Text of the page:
Abalone Shell A decorative shell from the South Seas with a wonderful range of colour in shades of blue and green.
Acrostic Jewellery Where there is a row of gemstones and the initial letters spell out a word. The best known is REGARD – ruby, emerald, Garnet, Amethyst, Ruby, Diamond. The acrostic can be in a ring, brooch or bracelet. Other well known acrostics are DEAREST and the names of loved ones.
Aesthetic Design Decorative arts movement with a Japanese influence, which flourished in Britain from c.1870 to the later1880s. You can often find aesthetic design on silver jewellery of the time. Brooches, lockets and bangles can be found with leaf and bird designs which clearly have aesthetic influences.
Agate A variety of Quartz, a hardstone which polishes up to show the internal bands and structure often in varied colours. Agate was regularly set into Victorian Scottish or pebble jewellery.
Aigrette Hair or hat ornament, usually of gold or silver in shaped as a feather or as a holder for a feather. Aigrettes were fashionable in the 17th and 18th centuries and from the later 19th to early 20th Century
A Jour When a stone is set into jeweller so that you can see the light through the reverse as opposed to the closed back setting of the Georgian era.
Albert An Albert watch chain was named after Prince Albert. This chain could be made of any metal but they are normally seen in Gold or Silver. They would usually have a swivel dog clip at one end and a clip at the other to enable it to be attached to a waistcoat. The purpose was to attach a fob watch to the chain, a fob and watch key can also be attached depending upon the wearers preference. Albert’s come in single and double varieties
Albertina, a woman’s version of an Albert. These tend to be shorter than an Albert and have two or three strands of chain. The strands are often connected by a central ” Slider” . Albertina’s are popularly worn as bracelets these days.
Aluminium Very light silver coloured metal discovered in the early 1800s. From the 1850s it was occasionally used for figurines and plaques, and sometimes combined with gold for bracelets. Aluminium was back in fashion from the early 1920s onwards for Art Deco Jewellery but these pieces are quite rare.
Alloy A mixture of metals , for example 9ct gold is pure gold alloyed with other metals.
Amber The fossil resin of pine trees. It ranges in colour from yellow to red through to black. Amber is soft and so can be carved but is usually seen as a bead or a cabochon.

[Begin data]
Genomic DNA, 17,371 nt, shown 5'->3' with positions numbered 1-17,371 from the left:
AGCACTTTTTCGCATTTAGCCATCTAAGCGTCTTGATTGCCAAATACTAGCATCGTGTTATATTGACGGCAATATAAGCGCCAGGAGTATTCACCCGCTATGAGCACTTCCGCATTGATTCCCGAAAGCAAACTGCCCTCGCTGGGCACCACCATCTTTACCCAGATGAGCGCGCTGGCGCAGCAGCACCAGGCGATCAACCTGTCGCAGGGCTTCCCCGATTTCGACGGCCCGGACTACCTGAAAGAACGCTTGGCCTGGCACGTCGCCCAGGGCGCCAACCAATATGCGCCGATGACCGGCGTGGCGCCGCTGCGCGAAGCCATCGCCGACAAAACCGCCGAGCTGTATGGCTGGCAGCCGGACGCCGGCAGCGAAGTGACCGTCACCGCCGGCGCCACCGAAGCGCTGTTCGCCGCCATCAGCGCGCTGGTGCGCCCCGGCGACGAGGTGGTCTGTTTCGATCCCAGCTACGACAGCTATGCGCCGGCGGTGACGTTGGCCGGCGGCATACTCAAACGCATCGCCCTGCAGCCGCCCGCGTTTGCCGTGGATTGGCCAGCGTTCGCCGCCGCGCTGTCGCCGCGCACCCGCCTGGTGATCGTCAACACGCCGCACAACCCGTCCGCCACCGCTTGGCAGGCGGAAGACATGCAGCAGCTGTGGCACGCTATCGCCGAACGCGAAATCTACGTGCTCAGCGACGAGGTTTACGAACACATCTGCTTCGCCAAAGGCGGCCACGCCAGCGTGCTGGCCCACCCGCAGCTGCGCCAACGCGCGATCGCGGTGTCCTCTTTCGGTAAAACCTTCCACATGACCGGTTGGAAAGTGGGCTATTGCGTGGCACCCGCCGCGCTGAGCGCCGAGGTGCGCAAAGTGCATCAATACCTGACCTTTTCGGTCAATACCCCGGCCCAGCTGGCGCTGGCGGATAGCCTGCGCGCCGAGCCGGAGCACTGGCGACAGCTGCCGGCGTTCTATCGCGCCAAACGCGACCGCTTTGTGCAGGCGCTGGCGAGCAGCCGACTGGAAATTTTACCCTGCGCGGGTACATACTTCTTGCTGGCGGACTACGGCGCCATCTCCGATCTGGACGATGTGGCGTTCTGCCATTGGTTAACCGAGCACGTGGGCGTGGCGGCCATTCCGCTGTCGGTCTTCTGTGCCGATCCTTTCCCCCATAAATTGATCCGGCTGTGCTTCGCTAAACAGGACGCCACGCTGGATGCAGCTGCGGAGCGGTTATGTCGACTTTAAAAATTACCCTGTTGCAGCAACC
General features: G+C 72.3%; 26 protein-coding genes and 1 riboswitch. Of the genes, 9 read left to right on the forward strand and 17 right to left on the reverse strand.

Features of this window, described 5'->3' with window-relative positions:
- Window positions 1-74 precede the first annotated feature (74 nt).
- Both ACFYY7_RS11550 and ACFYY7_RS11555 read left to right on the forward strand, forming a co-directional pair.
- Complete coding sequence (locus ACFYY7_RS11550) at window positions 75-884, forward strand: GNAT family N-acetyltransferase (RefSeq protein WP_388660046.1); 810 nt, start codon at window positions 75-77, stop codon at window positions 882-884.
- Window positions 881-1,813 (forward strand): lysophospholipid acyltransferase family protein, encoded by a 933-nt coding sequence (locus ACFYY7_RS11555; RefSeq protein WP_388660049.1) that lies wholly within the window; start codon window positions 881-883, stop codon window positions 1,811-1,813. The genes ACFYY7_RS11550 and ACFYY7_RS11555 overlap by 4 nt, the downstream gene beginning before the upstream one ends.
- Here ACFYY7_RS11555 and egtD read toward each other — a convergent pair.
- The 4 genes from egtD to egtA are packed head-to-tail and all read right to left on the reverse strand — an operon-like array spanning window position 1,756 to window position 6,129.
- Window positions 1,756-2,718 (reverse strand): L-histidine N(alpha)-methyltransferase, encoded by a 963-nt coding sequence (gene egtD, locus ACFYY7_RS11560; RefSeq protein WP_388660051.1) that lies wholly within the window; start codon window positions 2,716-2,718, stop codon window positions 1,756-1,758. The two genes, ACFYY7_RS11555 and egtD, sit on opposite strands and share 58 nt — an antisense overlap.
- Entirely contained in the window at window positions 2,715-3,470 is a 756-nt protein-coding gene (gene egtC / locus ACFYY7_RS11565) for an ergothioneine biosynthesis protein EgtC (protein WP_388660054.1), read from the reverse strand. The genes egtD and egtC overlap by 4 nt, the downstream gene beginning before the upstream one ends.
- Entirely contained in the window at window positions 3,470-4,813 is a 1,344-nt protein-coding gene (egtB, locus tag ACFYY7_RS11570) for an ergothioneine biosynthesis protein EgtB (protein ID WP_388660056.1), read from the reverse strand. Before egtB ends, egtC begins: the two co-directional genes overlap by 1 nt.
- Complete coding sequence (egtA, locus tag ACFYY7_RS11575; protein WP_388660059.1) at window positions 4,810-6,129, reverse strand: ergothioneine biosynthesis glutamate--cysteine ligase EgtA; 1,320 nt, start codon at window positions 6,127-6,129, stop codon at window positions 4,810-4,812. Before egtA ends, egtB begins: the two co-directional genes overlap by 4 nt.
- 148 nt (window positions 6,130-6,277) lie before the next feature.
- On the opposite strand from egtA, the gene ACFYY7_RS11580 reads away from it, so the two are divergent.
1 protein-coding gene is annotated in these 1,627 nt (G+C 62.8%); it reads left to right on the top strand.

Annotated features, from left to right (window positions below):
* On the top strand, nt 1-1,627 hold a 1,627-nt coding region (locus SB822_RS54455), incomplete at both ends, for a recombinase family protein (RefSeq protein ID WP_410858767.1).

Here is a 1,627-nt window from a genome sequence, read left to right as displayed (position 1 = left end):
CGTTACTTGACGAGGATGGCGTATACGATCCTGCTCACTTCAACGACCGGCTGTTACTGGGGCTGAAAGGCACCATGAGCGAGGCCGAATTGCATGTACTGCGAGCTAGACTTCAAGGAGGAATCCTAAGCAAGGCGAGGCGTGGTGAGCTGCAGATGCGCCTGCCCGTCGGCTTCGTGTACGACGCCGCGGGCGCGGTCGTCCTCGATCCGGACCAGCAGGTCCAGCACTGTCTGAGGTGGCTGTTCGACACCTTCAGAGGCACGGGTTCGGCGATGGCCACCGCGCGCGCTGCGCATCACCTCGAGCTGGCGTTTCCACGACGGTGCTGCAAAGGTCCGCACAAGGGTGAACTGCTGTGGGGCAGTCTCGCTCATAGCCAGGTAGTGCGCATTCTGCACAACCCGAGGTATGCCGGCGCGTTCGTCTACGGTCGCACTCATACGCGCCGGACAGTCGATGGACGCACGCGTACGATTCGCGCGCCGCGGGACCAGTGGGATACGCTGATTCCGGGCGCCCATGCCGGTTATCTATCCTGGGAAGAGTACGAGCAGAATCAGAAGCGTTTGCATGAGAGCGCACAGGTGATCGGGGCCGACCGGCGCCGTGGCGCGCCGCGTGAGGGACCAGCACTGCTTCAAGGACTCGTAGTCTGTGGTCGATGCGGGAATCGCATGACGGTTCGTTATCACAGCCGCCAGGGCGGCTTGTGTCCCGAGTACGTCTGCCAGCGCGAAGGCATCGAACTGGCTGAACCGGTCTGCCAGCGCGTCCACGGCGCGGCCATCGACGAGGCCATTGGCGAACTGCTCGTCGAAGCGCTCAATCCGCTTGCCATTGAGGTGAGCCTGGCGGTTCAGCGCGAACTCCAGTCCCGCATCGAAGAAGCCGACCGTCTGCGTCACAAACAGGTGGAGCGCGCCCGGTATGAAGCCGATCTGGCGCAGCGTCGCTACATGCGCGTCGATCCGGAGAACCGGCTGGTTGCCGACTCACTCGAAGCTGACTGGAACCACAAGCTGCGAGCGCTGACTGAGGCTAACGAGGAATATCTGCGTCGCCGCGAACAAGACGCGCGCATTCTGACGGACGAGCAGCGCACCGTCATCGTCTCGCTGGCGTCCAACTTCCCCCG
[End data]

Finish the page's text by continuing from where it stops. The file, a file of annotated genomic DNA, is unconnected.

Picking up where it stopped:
Amulet A piece of jewellery supposed to have the ability to ward off evil. This can be a ring, a pendant or a brooch. Amulets often have an inscription and may be carved in the shape of an animal or with symbols. Amulets were popular in the middle ages.
Amethyst Beautiful purple or violet gemstones. Amethyst are a variety of quartz. Amethysts can be polished as gemstones, be used as cabochons or polished up as beads. The amethyst is the birthstone for February.
Anchor Chain Copies the style of the chain used for anchors on ships, an oval link with a dividing bar through the middle.
Anniversary Jewellery given on a specific anniversary for example a 50Th anniversary is gold.
Antique Legally any object over 100 years old
Aquamarine a very pretty gemstone which varies in colour from a pale sky blue to a sea blue green. The aquamarine is a variety of the Beryl gemstone family and the colour is normally created by heat treating the raw stone. These are usually cut as brilliants or step cut.
Art Deco A decorative style originally in the 1920s and 1930s. Bold geometric design, bright primary colours and lots of angles. The associated shapes are angles, the colours are primary red, blue, black, white, green, yellow and orange. Gemstones and vintage jewellery materials are those in the same colours such as diamonds, emeralds, silver, black onyx, chrysoprase, coloured glass and Bakelite.
Articulated Where a piece of jewellery has movable parts often hinged. Many of my vintage charms are articulated and you can fin articulated earrings, brooches, and necklaces. Example : Articulated Teddy brooch
Art Nouveau The decorative fashion between the 1890s and circa 1910. The style had lots of curvaceous lines, flowing asymmetrical natural shapes. There are lots of natural motifs including ladies heads, butterflies, dragonflies and a Japanese influence. The gemstones popular include pearls, opals, moonstones. Enamelling on silver and cabochons rather than faceted stones.
Arts and Crafts Design movement popular circa 1890 to 1910 started by William Morris influenced by Ruskin and the pre-Raphaelite movement. The most famous producer of arts and crafts jewellery was C.R. Ashbee and is Guild and School of handicraft. Take a look at Ruskin set pieces of jewellery on AntiquesAvenue to see some Arts and crafts Jewellery
Assay This is the process of testing the purity of the metal, working out what % gold, silver or platinum is in the metal. The process that is carried out prior to hallmarking.
Aurora Borealis This is a type of thin metallic rainbow finish which can be given to glass and is found in necklaces, brooches, earrings and bracelets usually dating from the 1950s and 1960s. The finish gives a rainbow effect to the stones as in these aurora borealis earrings. Apparently this finish was developed By Christian Dior working with Swarovski. The term is often shortened to AB.